‘Blonde’ Review: How not to do a biopic


Eddie Okosi
Staff Writer 

Ana de Armas takes on the fearless role of Marilyn Monroe in the Netflix film “Blonde” Photo courtesy of Pexels.

I think it’s fair to say that “Blonde” is not a biopic by any means.

Biopics are a slippery slope. It’s out of the thousands of bad eggs that we get the occasional shiny beacon of good movie-making, but we tend to get a sliver of that if we are being honest. The biopics that do turn out to be better than others are ones that want to tell the full story. True biopics want audiences to feel a connection to the public figures through their rise and fall… and in some cases, rise again.

Recently, we have had decent adaptations of our favorite — or not so favorite — figures. Current favorite biopics of mine include “Rocketman” and “Judy.” An older favorite that provided an interesting take is “Marie Antoinette” (2006).

Bias aside, I came into watching “Blonde” with the notion that the film would center around the glamorous, yet tragic life of Marylin Monroe. “Blonde” was going to be the biopic that ended all Monroe biopics. Maybe we can finally let this woman rest and we can stop making films about her likeness. I mean, there have been over 50 films about her “story.”

When I saw the trailer months ago, I and many others shared excitement about the film. On social media, people noted the chilling resemblance between Monroe and actress Ana de Armas, and the costumes appeared to look accurate. The movie was set up to be good, so you wouldn’t believe the shock that set foot in my body when I viewed the film.

According to IMDB, the 2022 film directed by Andrew Dominik tells the story of a girl struggling with her identity beyond the fame and the dazzle of twinkletown. Marilyn Monore, AKA Norma Jeane, beatles through relationships, egotistical men in power, and the fight against her split personality.

The film is based on the 2000 book of the same title written by Author Joyce Carol Oaotes. In the author’s notes of the book, Oates writes, “‘Blonde’ is a radically distilled ‘life’ in the form of fiction, and, for all its length, synecdoche is the principle of appropriation.”

That is all I need to know regarding the authenticity, or lack thereof, of the depiction of Monroe in “Blonde.” In an interview with Variety in September, Dominik said that Monroe “starred in a whole lot of movies that nobody really watches.”

He went on to say: “I think Marilyn was a guy’s girl. I don’t think she was a woman who had a lot of female friends. But then, I think she was a woman who didn’t have a lot of friends. There is a sense that we want to reinvent her according to today’s political concerns. But she was a person who was extraordinarily self-destructive.”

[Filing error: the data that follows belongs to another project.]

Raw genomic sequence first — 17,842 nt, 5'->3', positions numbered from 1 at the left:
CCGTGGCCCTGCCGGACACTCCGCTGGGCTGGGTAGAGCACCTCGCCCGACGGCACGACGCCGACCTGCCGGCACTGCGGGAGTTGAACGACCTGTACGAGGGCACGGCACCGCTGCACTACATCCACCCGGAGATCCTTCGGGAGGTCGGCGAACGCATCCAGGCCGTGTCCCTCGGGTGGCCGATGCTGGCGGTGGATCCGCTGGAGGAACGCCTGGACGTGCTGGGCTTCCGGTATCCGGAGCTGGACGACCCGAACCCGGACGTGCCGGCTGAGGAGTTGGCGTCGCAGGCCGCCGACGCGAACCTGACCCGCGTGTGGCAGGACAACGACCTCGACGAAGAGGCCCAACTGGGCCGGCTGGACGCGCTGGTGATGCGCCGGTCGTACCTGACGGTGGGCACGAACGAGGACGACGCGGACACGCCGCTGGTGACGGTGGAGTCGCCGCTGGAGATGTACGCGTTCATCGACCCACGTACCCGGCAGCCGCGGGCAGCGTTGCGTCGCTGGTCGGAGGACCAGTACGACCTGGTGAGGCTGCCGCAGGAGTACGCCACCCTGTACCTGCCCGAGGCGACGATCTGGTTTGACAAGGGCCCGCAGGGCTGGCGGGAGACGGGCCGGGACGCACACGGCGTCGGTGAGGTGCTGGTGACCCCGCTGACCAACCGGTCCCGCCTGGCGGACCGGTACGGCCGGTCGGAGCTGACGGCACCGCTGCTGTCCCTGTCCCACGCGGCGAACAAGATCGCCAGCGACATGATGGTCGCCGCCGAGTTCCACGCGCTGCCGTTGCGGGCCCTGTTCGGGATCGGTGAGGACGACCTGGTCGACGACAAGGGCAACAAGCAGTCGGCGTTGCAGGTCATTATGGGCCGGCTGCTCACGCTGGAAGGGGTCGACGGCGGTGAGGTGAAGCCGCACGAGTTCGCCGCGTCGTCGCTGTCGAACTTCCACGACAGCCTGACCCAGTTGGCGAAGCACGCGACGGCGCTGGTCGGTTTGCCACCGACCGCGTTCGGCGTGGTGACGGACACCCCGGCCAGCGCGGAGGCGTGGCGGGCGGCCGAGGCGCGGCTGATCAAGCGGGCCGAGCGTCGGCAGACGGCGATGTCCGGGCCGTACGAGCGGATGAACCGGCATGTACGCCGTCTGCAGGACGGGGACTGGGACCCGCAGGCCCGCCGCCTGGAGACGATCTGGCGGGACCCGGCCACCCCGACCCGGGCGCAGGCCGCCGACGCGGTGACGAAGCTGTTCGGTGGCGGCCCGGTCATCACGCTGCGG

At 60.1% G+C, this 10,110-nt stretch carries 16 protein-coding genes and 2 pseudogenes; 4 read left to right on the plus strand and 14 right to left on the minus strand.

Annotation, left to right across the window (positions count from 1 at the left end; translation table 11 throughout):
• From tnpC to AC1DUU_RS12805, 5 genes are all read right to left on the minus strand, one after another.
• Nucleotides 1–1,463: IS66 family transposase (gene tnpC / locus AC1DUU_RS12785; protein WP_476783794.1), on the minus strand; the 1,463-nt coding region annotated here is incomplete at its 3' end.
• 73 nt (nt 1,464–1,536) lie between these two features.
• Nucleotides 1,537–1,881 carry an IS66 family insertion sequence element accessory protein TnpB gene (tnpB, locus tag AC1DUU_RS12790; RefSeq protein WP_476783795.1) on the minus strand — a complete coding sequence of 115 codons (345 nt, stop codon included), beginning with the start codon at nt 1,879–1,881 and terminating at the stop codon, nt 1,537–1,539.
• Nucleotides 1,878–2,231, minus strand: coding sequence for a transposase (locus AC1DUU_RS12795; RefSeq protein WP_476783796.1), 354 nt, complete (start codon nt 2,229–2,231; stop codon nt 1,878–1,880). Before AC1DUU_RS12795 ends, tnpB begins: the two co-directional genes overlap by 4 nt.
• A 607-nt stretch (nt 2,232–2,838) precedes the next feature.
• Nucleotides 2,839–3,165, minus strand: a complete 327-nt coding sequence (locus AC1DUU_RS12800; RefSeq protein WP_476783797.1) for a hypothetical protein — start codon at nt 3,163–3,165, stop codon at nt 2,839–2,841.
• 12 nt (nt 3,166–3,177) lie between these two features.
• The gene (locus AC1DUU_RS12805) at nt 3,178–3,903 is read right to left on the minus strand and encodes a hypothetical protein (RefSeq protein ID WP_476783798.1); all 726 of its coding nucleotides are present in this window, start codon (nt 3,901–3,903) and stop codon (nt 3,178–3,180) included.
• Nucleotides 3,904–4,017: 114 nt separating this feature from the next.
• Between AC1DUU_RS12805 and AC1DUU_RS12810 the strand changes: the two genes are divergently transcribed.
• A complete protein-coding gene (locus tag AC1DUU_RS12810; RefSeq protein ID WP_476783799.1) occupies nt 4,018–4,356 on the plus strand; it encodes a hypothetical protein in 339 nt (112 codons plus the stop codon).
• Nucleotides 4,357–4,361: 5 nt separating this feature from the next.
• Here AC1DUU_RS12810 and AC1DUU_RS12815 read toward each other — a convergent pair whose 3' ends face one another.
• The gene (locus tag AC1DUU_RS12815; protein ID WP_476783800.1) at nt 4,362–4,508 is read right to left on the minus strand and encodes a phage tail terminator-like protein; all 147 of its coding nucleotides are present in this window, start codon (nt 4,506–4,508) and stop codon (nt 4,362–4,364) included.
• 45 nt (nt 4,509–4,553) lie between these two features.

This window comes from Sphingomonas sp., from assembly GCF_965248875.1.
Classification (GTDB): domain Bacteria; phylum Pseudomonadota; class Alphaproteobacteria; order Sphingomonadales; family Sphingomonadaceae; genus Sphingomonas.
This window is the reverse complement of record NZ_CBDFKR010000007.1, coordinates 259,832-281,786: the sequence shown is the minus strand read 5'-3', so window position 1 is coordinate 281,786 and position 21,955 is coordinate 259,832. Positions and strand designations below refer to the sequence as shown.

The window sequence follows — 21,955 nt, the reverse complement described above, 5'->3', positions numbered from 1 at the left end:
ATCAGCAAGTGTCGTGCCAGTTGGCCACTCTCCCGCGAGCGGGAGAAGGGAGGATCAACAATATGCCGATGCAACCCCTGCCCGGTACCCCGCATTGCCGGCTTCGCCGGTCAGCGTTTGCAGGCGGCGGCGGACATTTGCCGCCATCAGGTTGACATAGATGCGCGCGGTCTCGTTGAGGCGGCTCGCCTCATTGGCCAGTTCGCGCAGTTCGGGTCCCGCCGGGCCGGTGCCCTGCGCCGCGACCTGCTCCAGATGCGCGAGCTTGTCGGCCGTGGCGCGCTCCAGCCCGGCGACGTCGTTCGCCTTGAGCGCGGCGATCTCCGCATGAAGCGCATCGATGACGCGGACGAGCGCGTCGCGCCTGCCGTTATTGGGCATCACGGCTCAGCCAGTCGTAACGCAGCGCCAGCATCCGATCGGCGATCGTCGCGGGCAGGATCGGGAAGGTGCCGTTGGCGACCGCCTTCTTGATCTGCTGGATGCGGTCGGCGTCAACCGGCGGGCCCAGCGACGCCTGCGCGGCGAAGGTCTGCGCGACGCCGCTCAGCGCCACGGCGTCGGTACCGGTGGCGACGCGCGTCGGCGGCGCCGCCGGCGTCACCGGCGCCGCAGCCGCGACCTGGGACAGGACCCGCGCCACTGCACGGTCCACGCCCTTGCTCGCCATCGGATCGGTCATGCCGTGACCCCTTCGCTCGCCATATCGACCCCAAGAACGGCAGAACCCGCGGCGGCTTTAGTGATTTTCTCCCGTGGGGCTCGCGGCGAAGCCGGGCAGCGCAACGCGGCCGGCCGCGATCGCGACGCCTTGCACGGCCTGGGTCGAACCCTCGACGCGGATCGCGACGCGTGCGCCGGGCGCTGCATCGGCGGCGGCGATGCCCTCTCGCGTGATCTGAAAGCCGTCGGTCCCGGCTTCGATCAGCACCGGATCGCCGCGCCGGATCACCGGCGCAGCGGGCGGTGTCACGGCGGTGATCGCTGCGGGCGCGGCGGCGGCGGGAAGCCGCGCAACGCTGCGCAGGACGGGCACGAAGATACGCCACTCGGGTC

To me, from reading about her online, she may have gone through troubles but had iconic moments that are still being referenced today. According to Britannica, her film catalog amassed more than 200 million dollars at the box office, and had an infectious glow around her beyond the screen.

All of the accolades and notability apparently do not matter to the lens of director Dominik, as he told the LA Times that the film is about her demise in the end, for lack of better words.

If Dominik had no intention of completing Monroe’s narrative, or depicting her truth, then I am not sure what the point of the movie was. He clearly did this out of hate for what he thought Monroe represented — a self destructive, ditzy blonde who only cared about sex. But she was more than that. Marilyn Monroe was just her persona; many knew her to be quite shy, but intelligent.

I, for one, appreciate the point of view of a director. I rarely trash the art of another person without any motive or warrant, but this film is shockingly dangerous and disrespectful. It’s even more frustrating as Monroe is not here to defend her name.
Plus, the NC-17 rating was used to showcase three long treacherous hours of sexually gruesome, violent scenes that didn’t even happen.

The icing on top of this controversial cake is director Dominik’s blatant engagement with Anti Abortion agenda through a talking fetus.

Dominik told USA Today: “It’s just people looking at the film through the lens of their own particular prejudices or whatever agenda that they want to advance. People are reacting to this idea that freedoms are being taken away.”

Interestingly, this statement comes after Roe V. Wade was overturned about four months ago. Additionally, the movie made it seem that Monroe’s world was surrounded by men and the only important parts of her life were the men in it. The director has animosity for a woman who has been dead for years and used this movie as a way to vent and punish her for three hours.

When I watched “Blonde” on a fateful afternoon, I felt uncomfortable. So much so that I tried to laugh it off, but then I stopped myself. Movies like “Blonde,” which are intended as almost a smart campaign, continue to happen because we laugh it off, or do not take it seriously. I mean, come on, it’s just a movie, right? Wrong!

If Dominik really cared to create a biopic that was a representation of Monroe’s life, it would have based the film on actual reality. Monroe’s life was filled with just enough spontaneity and dejected moments, but it was all too tame for Dominik; he opted to put Monroe through the ringer.

I will give the cast props for their portrayals, especially De Armas. The pain and heartache that she rendered was jaw-dropping. Additional props to costume designer Jennifer Johnson for her articulate but fresh work.

However, I hope this movie makes other filmmakers realize we don’t want another biopic that represents everything but the people the public figures were.
I wish the fact that the spirit of Monroe was taunting the cast by throwing shoes at the wall was enough of a sign that maybe filming should have come to a screeching halt… indefinitely.